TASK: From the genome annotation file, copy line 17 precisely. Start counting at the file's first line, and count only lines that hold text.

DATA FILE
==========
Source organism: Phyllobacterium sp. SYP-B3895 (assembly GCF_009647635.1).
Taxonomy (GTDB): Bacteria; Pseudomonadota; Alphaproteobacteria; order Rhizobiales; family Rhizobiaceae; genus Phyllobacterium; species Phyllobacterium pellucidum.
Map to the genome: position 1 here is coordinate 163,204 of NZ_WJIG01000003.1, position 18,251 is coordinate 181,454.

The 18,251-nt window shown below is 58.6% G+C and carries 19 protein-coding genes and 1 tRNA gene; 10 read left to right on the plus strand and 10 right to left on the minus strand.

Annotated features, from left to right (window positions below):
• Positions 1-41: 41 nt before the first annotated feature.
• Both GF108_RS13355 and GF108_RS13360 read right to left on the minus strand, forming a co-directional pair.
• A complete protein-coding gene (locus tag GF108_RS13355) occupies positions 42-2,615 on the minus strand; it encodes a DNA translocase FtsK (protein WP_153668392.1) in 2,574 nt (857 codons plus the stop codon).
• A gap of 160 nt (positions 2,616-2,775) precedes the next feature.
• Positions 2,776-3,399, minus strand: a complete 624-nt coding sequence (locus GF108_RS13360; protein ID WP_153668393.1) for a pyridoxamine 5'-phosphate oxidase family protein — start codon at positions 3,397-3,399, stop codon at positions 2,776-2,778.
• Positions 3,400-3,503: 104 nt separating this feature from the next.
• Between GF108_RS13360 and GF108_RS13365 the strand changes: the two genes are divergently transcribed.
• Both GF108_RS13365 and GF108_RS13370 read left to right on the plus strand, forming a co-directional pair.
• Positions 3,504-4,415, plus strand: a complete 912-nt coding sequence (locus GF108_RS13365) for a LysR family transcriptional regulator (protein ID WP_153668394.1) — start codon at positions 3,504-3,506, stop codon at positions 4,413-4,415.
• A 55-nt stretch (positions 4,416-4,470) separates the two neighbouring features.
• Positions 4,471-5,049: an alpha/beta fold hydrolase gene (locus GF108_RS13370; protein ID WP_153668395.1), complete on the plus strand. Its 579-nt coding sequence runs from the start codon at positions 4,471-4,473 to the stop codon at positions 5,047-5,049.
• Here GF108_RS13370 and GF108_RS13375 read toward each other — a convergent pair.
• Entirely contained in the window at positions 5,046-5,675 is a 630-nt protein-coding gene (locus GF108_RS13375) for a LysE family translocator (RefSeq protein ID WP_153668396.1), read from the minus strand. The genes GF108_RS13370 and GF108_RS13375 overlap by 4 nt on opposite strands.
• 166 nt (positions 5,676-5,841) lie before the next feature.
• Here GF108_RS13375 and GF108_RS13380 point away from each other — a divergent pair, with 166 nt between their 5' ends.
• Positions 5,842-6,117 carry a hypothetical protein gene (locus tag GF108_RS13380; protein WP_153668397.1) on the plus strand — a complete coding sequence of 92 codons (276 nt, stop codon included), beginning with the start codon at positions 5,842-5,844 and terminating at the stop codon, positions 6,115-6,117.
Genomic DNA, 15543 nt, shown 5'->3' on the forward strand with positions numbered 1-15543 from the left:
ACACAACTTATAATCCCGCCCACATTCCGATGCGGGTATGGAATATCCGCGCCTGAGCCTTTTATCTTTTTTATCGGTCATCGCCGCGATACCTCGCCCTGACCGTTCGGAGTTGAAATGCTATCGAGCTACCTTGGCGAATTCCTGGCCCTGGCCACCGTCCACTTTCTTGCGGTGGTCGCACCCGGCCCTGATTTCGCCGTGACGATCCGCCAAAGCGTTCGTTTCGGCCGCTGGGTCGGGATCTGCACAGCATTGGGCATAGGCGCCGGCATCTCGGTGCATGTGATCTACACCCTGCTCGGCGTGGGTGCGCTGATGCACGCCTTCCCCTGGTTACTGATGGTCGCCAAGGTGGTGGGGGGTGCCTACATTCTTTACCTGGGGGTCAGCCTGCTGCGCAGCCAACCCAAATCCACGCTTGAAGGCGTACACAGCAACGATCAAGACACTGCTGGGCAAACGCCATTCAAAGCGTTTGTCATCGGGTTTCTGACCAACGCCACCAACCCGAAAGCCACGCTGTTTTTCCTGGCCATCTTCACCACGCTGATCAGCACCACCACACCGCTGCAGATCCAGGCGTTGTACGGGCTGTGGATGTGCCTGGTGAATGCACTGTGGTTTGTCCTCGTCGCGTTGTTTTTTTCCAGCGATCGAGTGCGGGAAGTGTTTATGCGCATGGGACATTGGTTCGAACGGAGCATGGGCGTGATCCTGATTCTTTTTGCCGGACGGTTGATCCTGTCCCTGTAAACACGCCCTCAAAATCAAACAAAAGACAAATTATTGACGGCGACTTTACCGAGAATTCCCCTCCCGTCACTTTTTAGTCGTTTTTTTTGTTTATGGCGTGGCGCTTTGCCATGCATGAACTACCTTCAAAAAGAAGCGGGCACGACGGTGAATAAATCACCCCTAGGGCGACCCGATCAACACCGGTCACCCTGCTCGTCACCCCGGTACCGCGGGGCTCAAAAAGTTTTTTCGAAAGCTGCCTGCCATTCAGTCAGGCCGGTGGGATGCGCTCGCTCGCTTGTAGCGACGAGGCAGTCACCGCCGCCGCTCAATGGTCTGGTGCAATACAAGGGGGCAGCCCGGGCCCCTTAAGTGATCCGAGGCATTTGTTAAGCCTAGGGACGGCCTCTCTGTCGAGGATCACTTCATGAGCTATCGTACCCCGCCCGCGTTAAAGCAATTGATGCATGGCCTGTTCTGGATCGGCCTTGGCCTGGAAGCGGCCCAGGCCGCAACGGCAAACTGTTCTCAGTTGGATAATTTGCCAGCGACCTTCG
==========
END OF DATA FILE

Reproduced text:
• Here GF108_RS13370 and GF108_RS13375 read toward each other — a convergent pair.